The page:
Date: 1 February 2022 Author: Michał Przygoda

Syria. ILIS (ISIS) Attack on Ghweran Prison

More than 100 ISIL (ISIS) fighters launched an attack on Ghweran prison in Hasakah last week, detonating three car bombs. The rebels stormed the compound in an attempt to free thousands of their comrades who were detained after the group’s defeat in 2019.


Senior Syria Analyst at the International Crisis Group, Dareen Khalifa, said ISIL has maintained weapons stocks, combat supply depots, training camps and rebel hideouts in recent years. “ISIS cells have been regularly harassing the regime and affiliated units both in a coordinated manner and operating independently from each other when necessary” – Khalifa said. When the Syrian government launched operations against ISIL positions in central Syria, the rebel cells relocated to the northeast of the country[1].

Prior to last week, Ghwayran prison held some 4,000 men and boys. The prison is controlled by the SDF (Kurdish-dominated security forces), a US-backed militia alliance that controls much of northern and eastern Syria. At least 100 people were killed in the attack, and tens of thousands of civilians fled the combat zone. It was ISIL’s largest attack in Syria since the fall of its so-called caliphate in 2019[2].

ISIS militants attacked local security forces while inmates held inside the compound burned blankets and plastic objects “to create chaos.” Kurdish-led forces, a key US partner in the fight against ISIS, said they “thwarted” the jailbreak attempt just hours after it began. Clashes continued near the facility until Wednesday, when the group’s spokesman, Farhad Shami, said all ISIS fighters and prisoners had surrendered.

“This operation is one of the largest targeted operations that ISIS executed” – Siyamend Ali said. “According to the detainees who we interrogated at the first moments of the operation, the operation was prepared and planned for six months.”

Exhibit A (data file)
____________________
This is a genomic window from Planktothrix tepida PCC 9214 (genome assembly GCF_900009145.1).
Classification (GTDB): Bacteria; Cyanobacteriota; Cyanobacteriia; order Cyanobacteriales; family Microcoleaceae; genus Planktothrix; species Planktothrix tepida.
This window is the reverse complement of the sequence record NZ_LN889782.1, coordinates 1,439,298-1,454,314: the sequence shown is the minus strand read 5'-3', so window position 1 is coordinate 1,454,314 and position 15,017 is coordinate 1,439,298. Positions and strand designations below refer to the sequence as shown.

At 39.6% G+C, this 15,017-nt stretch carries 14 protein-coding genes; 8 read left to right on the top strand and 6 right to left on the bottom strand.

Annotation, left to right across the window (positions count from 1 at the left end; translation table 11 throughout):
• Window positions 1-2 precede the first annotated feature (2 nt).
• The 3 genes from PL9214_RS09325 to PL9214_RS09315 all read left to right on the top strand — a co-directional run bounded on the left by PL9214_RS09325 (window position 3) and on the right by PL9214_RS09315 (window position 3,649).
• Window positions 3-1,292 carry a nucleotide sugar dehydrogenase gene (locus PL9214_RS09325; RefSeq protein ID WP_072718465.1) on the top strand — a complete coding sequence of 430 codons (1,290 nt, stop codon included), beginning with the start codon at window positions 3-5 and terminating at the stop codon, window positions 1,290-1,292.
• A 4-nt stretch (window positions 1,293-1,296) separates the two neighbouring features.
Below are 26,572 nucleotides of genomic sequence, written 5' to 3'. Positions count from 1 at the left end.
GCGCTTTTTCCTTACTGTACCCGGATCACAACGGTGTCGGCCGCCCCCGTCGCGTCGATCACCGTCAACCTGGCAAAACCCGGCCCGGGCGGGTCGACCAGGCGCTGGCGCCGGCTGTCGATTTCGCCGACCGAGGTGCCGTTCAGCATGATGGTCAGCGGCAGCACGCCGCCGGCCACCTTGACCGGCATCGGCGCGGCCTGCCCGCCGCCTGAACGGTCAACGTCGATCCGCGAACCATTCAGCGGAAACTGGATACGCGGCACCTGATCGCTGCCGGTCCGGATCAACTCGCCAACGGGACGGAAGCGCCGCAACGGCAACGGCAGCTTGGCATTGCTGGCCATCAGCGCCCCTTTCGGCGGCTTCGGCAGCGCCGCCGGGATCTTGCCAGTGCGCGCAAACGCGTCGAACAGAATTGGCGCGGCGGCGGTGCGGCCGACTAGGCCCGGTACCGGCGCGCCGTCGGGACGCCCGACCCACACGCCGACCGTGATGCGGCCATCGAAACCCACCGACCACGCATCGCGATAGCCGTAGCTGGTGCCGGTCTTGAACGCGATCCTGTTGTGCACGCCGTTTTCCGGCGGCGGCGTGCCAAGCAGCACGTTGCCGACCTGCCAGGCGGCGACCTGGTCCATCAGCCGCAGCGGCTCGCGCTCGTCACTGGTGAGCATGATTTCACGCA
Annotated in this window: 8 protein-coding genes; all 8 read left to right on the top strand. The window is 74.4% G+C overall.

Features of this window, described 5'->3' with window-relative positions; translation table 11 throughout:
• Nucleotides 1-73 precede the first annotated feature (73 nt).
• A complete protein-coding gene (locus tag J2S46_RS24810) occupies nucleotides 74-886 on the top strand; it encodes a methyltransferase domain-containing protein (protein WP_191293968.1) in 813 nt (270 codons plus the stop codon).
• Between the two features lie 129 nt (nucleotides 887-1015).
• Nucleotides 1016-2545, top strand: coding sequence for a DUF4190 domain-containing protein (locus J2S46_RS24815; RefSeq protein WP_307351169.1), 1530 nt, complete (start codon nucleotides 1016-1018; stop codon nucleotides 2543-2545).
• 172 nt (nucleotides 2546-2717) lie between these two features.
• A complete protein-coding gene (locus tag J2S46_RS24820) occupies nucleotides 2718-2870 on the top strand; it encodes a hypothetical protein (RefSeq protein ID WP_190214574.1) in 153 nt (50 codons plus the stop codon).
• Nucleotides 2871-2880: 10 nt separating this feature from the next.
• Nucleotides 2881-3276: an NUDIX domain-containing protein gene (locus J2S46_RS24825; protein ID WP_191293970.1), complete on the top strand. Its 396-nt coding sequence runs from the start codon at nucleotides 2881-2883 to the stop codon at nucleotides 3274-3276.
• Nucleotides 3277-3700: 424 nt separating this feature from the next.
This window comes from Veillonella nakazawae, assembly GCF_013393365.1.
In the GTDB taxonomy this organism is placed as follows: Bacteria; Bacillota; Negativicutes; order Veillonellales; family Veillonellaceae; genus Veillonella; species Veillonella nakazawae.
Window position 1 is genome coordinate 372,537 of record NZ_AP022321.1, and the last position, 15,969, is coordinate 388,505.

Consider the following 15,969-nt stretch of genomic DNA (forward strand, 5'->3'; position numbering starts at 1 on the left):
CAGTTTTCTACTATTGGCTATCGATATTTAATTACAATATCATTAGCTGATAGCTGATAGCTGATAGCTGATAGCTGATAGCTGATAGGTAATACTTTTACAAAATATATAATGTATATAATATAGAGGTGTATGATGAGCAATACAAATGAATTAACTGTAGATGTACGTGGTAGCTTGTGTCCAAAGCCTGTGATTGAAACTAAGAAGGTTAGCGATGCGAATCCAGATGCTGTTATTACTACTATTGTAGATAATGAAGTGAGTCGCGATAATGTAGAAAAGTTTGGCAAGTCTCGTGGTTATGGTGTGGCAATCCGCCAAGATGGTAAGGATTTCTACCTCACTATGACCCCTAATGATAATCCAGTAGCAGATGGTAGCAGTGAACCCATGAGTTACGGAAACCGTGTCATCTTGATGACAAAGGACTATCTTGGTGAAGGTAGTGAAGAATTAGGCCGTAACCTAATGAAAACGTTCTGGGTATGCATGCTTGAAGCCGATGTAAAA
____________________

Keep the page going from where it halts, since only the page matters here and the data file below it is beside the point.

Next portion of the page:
Lister speculated it would be virtually impossible to get 200 ISIL fighters into a tightly defended urban environment unless someone was paid off. “The more we find out about the initial phase of this attack, the harder it is becoming to not believe that there is some extent of infiltration or bribery involved in setting up the ingredients for this attack.”[3].

The Pentagon reported Tuesday that the US-led coalition deployed armored Bradley fighting vehicles to support the SDF, indicating that US ground forces were engaged in combat[4]. According to US military officials, the Bradley vehicles were used to help establish an inner and outer perimeter around the prison facility as the SDF approached ISIS fighters. “We have provided limited ground support, strategically positioned to assist security in the area,” – Pentagon spokesman John Kirby told reporters in Washington[5].

Martin Reardon, Senior Vice President at Soufan Group, described the “unstable and chaotic” conditions in Syria as ideal for the growth of an armed group such as ISIL. “Militarily speaking, territory that one side does not control or at least maintain robust surveillance is open to exploitation by the other side,” he said. Waters also stated that the US government would not accept requests for additional equipment and financial support from the SDF to secure the open plains between the Hasakeh countryside, Deir Az Zor and northern Raqqa, forcing the militia to periodically withdraw from their positions[6].

[1] [Retrieved: January 27, 2022].

[2] [Retrieved: January 27, 2022].

[3] Ibidem

[4] [Retrieved: January 27, 2022].

[5] [Retrieved: January 27, 2022].

[6] Ibidem

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